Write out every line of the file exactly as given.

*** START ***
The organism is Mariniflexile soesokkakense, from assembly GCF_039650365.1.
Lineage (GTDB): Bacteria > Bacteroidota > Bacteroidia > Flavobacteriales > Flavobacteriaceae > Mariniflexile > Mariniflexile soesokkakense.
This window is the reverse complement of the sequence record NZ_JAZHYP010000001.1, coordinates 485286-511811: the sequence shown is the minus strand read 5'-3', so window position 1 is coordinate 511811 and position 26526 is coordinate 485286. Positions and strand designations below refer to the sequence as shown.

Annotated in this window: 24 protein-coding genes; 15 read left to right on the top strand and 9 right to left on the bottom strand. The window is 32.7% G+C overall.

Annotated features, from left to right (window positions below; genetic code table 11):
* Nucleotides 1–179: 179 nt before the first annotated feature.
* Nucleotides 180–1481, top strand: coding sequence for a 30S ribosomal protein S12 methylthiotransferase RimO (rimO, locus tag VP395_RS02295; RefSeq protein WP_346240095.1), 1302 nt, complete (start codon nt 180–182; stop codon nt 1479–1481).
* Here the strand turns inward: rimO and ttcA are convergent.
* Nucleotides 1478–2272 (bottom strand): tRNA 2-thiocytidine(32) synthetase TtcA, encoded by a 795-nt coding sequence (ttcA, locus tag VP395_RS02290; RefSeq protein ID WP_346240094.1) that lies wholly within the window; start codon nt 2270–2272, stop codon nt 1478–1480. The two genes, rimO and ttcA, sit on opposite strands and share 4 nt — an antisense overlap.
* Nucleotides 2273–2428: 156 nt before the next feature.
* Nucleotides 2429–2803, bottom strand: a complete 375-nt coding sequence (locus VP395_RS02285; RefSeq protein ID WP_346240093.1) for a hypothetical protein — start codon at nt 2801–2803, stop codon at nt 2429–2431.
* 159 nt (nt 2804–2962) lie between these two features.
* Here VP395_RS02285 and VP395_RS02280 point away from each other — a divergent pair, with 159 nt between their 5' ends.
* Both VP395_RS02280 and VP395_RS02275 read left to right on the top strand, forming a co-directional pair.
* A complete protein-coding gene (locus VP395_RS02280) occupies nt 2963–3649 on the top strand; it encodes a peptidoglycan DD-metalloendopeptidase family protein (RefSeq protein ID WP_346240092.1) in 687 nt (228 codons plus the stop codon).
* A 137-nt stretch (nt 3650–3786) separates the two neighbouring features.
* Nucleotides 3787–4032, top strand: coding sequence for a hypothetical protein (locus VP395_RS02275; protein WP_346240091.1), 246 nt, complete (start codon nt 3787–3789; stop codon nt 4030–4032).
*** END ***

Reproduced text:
The organism is Mariniflexile soesokkakense, from assembly GCF_039650365.1.
Lineage (GTDB): Bacteria > Bacteroidota > Bacteroidia > Flavobacteriales > Flavobacteriaceae > Mariniflexile > Mariniflexile soesokkakense.
This window is the reverse complement of the sequence record NZ_JAZHYP010000001.1, coordinates 485286-511811: the sequence shown is the minus strand read 5'-3', so window position 1 is coordinate 511811 and position 26526 is coordinate 485286. Positions and strand designations below refer to the sequence as shown.

Annotated in this window: 24 protein-coding genes; 15 read left to right on the top strand and 9 right to left on the bottom strand. The window is 32.7% G+C overall.

Annotated features, from left to right (window positions below; genetic code table 11):
* Nucleotides 1–179: 179 nt before the first annotated feature.
* Nucleotides 180–1481, top strand: coding sequence for a 30S ribosomal protein S12 methylthiotransferase RimO (rimO, locus tag VP395_RS02295; RefSeq protein WP_346240095.1), 1302 nt, complete (start codon nt 180–182; stop codon nt 1479–1481).
* Here the strand turns inward: rimO and ttcA are convergent.
* Nucleotides 1478–2272 (bottom strand): tRNA 2-thiocytidine(32) synthetase TtcA, encoded by a 795-nt coding sequence (ttcA, locus tag VP395_RS02290; RefSeq protein ID WP_346240094.1) that lies wholly within the window; start codon nt 2270–2272, stop codon nt 1478–1480. The two genes, rimO and ttcA, sit on opposite strands and share 4 nt — an antisense overlap.
* Nucleotides 2273–2428: 156 nt before the next feature.
* Nucleotides 2429–2803, bottom strand: a complete 375-nt coding sequence (locus VP395_RS02285; RefSeq protein ID WP_346240093.1) for a hypothetical protein — start codon at nt 2801–2803, stop codon at nt 2429–2431.
* 159 nt (nt 2804–2962) lie between these two features.
* Here VP395_RS02285 and VP395_RS02280 point away from each other — a divergent pair, with 159 nt between their 5' ends.
* Both VP395_RS02280 and VP395_RS02275 read left to right on the top strand, forming a co-directional pair.
* A complete protein-coding gene (locus VP395_RS02280) occupies nt 2963–3649 on the top strand; it encodes a peptidoglycan DD-metalloendopeptidase family protein (RefSeq protein ID WP_346240092.1) in 687 nt (228 codons plus the stop codon).
* A 137-nt stretch (nt 3650–3786) separates the two neighbouring features.
* Nucleotides 3787–4032, top strand: coding sequence for a hypothetical protein (locus VP395_RS02275; protein WP_346240091.1), 246 nt, complete (start codon nt 3787–3789; stop codon nt 4030–4032).